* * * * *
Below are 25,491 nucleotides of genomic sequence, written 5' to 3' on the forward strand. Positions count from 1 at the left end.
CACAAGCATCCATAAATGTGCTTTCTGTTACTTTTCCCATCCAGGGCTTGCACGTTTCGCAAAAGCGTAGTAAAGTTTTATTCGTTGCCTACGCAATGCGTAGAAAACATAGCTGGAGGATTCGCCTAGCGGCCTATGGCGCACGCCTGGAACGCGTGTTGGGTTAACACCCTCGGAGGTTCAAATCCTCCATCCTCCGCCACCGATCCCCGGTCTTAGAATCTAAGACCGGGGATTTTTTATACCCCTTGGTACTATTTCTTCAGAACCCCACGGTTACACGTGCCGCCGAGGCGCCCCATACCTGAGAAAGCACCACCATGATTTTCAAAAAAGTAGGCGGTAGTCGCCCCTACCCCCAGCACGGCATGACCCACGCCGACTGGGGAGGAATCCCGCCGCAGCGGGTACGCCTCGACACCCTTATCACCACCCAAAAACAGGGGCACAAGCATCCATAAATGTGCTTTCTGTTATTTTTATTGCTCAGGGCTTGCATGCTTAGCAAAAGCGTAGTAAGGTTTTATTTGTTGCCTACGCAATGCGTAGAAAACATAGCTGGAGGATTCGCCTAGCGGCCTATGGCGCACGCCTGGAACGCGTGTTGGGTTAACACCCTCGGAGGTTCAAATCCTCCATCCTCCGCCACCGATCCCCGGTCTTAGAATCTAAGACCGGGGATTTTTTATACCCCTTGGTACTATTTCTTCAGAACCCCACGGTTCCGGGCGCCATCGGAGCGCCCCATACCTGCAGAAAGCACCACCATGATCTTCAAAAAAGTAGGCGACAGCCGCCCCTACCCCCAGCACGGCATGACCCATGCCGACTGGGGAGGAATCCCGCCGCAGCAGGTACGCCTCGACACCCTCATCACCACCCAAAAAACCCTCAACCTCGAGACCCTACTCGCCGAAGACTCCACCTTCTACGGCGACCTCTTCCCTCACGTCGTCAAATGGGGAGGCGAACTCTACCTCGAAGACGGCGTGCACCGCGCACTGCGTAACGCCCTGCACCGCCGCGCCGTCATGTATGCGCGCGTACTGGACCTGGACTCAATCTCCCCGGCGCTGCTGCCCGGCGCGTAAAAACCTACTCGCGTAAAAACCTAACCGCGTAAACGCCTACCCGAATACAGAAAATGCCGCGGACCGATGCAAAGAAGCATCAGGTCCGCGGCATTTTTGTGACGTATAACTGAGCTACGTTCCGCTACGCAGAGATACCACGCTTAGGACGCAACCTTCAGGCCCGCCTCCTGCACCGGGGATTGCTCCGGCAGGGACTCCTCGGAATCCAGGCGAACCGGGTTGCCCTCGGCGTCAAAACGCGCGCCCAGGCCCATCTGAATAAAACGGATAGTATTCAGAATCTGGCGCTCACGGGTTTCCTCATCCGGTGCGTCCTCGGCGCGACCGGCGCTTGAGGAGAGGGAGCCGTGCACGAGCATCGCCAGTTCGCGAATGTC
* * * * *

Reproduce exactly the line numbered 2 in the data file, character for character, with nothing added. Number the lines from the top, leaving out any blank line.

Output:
CACAAGCATCCATAAATGTGCTTTCTGTTACTTTTCCCATCCAGGGCTTGCACGTTTCGCAAAAGCGTAGTAAAGTTTTATTCGTTGCCTACGCAATGCGTAGAAAACATAGCTGGAGGATTCGCCTAGCGGCCTATGGCGCACGCCTGGAACGCGTGTTGGGTTAACACCCTCGGAGGTTCAAATCCTCCATCCTCCGCCACCGATCCCCGGTCTTAGAATCTAAGACCGGGGATTTTTTATACCCCTTGGTACTATTTCTTCAGAACCCCACGGTTACACGTGCCGCCGAGGCGCCCCATACCTGAGAAAGCACCACCATGATTTTCAAAAAAGTAGGCGGTAGTCGCCCCTACCCCCAGCACGGCATGACCCACGCCGACTGGGGAGGAATCCCGCCGCAGCGGGTACGCCTCGACACCCTTATCACCACCCAAAAACAGGGGCACAAGCATCCATAAATGTGCTTTCTGTTATTTTTATTGCTCAGGGCTTGCATGCTTAGCAAAAGCGTAGTAAGGTTTTATTTGTTGCCTACGCAATGCGTAGAAAACATAGCTGGAGGATTCGCCTAGCGGCCTATGGCGCACGCCTGGAACGCGTGTTGGGTTAACACCCTCGGAGGTTCAAATCCTCCATCCTCCGCCACCGATCCCCGGTCTTAGAATCTAAGACCGGGGATTTTTTATACCCCTTGGTACTATTTCTTCAGAACCCCACGGTTCCGGGCGCCATCGGAGCGCCCCATACCTGCAGAAAGCACCACCATGATCTTCAAAAAAGTAGGCGACAGCCGCCCCTACCCCCAGCACGGCATGACCCATGCCGACTGGGGAGGAATCCCGCCGCAGCAGGTACGCCTCGACACCCTCATCACCACCCAAAAAACCCTCAACCTCGAGACCCTACTCGCCGAAGACTCCACCTTCTACGGCGACCTCTTCCCTCACGTCGTCAAATGGGGAGGCGAACTCTACCTCGAAGACGGCGTGCACCGCGCACTGCGTAACGCCCTGCACCGCCGCGCCGTCATGTATGCGCGCGTACTGGACCTGGACTCAATCTCCCCGGCGCTGCTGCCCGGCGCGTAAAAACCTACTCGCGTAAAAACCTAACCGCGTAAACGCCTACCCGAATACAGAAAATGCCGCGGACCGATGCAAAGAAGCATCAGGTCCGCGGCATTTTTGTGACGTATAACTGAGCTACGTTCCGCTACGCAGAGATACCACGCTTAGGACGCAACCTTCAGGCCCGCCTCCTGCACCGGGGATTGCTCCGGCAGGGACTCCTCGGAATCCAGGCGAACCGGGTTGCCCTCGGCGTCAAAACGCGCGCCCAGGCCCATCTGAATAAAACGGATAGTATTCAGAATCTGGCGCTCACGGGTTTCCTCATCCGGTGCGTCCTCGGCGCGACCGGCGCTTGAGGAGAGGGAGCCGTGCACGAGCATCGCCAGTTCGCGAATGTC